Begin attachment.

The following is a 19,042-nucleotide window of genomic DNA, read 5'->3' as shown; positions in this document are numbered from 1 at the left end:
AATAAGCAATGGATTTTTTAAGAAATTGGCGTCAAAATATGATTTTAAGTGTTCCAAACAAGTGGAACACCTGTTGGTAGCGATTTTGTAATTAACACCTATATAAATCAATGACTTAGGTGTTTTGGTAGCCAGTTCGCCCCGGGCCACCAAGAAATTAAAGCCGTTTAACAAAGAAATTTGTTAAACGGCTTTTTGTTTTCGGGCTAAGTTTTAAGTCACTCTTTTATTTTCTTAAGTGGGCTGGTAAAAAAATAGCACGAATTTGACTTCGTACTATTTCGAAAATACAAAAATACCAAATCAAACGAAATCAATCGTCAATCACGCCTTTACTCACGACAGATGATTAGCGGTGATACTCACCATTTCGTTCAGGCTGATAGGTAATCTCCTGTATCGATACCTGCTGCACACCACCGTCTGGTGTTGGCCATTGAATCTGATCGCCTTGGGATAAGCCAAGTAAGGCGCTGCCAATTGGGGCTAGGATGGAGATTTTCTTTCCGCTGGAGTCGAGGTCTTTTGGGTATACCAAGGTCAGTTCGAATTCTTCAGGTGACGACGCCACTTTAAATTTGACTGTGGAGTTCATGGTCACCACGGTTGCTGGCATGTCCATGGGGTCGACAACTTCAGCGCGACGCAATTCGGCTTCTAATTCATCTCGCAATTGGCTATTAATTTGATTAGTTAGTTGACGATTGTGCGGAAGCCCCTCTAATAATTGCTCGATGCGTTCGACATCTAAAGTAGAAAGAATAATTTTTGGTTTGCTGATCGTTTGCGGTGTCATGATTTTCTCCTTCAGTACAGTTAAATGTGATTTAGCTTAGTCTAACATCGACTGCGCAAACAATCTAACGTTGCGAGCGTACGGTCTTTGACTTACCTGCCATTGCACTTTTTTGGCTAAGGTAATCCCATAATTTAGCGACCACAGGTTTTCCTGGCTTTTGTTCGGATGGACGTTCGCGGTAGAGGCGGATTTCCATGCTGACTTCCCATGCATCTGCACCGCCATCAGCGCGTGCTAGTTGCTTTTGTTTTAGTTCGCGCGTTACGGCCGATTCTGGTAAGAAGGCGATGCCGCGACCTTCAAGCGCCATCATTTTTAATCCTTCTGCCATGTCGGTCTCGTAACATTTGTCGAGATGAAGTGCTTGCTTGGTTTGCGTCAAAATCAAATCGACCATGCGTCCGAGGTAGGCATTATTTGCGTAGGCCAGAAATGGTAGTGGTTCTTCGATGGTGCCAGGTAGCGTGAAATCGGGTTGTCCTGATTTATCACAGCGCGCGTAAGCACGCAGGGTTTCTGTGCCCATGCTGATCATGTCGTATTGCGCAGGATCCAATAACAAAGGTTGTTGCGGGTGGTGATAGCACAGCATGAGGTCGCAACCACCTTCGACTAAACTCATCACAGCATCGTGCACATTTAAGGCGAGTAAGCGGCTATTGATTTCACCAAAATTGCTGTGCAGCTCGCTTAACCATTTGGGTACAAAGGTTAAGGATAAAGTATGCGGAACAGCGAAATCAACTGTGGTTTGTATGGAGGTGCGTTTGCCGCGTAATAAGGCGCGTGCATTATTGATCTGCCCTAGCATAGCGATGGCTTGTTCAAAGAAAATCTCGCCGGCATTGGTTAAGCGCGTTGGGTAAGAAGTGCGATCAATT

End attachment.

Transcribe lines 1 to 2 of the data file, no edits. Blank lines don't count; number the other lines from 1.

The following is a 19,042-nucleotide window of genomic DNA, read 5'->3' as shown; positions in this document are numbered from 1 at the left end:
AATAAGCAATGGATTTTTTAAGAAATTGGCGTCAAAATATGATTTTAAGTGTTCCAAACAAGTGGAACACCTGTTGGTAGCGATTTTGTAATTAACACCTATATAAATCAATGACTTAGGTGTTTTGGTAGCCAGTTCGCCCCGGGCCACCAAGAAATTAAAGCCGTTTAACAAAGAAATTTGTTAAACGGCTTTTTGTTTTCGGGCTAAGTTTTAAGTCACTCTTTTATTTTCTTAAGTGGGCTGGTAAAAAAATAGCACGAATTTGACTTCGTACTATTTCGAAAATACAAAAATACCAAATCAAACGAAATCAATCGTCAATCACGCCTTTACTCACGACAGATGATTAGCGGTGATACTCACCATTTCGTTCAGGCTGATAGGTAATCTCCTGTATCGATACCTGCTGCACACCACCGTCTGGTGTTGGCCATTGAATCTGATCGCCTTGGGATAAGCCAAGTAAGGCGCTGCCAATTGGGGCTAGGATGGAGATTTTCTTTCCGCTGGAGTCGAGGTCTTTTGGGTATACCAAGGTCAGTTCGAATTCTTCAGGTGACGACGCCACTTTAAATTTGACTGTGGAGTTCATGGTCACCACGGTTGCTGGCATGTCCATGGGGTCGACAACTTCAGCGCGACGCAATTCGGCTTCTAATTCATCTCGCAATTGGCTATTAATTTGATTAGTTAGTTGACGATTGTGCGGAAGCCCCTCTAATAATTGCTCGATGCGTTCGACATCTAAAGTAGAAAGAATAATTTTTGGTTTGCTGATCGTTTGCGGTGTCATGATTTTCTCCTTCAGTACAGTTAAATGTGATTTAGCTTAGTCTAACATCGACTGCGCAAACAATCTAACGTTGCGAGCGTACGGTCTTTGACTTACCTGCCATTGCACTTTTTTGGCTAAGGTAATCCCATAATTTAGCGACCACAGGTTTTCCTGGCTTTTGTTCGGATGGACGTTCGCGGTAGAGGCGGATTTCCATGCTGACTTCCCATGCATCTGCACCGCCATCAGCGCGTGCTAGTTGCTTTTGTTTTAGTTCGCGCGTTACGGCCGATTCTGGTAAGAAGGCGATGCCGCGACCTTCAAGCGCCATCATTTTTAATCCTTCTGCCATGTCGGTCTCGTAACATTTGTCGAGATGAAGTGCTTGCTTGGTTTGCGTCAAAATCAAATCGACCATGCGTCCGAGGTAGGCATTATTTGCGTAGGCCAGAAATGGTAGTGGTTCTTCGATGGTGCCAGGTAGCGTGAAATCGGGTTGTCCTGATTTATCACAGCGCGCGTAAGCACGCAGGGTTTCTGTGCCCATGCTGATCATGTCGTATTGCGCAGGATCCAATAACAAAGGTTGTTGCGGGTGGTGATAGCACAGCATGAGGTCGCAACCACCTTCGACTAAACTCATCACAGCATCGTGCACATTTAAGGCGAGTAAGCGGCTATTGATTTCACCAAAATTGCTGTGCAGCTCGCTTAACCATTTGGGTACAAAGGTTAAGGATAAAGTATGCGGAACAGCGAAATCAACTGTGGTTTGTATGGAGGTGCGTTTGCCGCGTAATAAGGCGCGTGCATTATTGATCTGCCCTAGCATAGCGATGGCTTGTTCAAAGAAAATCTCGCCGGCATTGGTTAAGCGCGTTGGGTAAGAAGTGCGATCAATT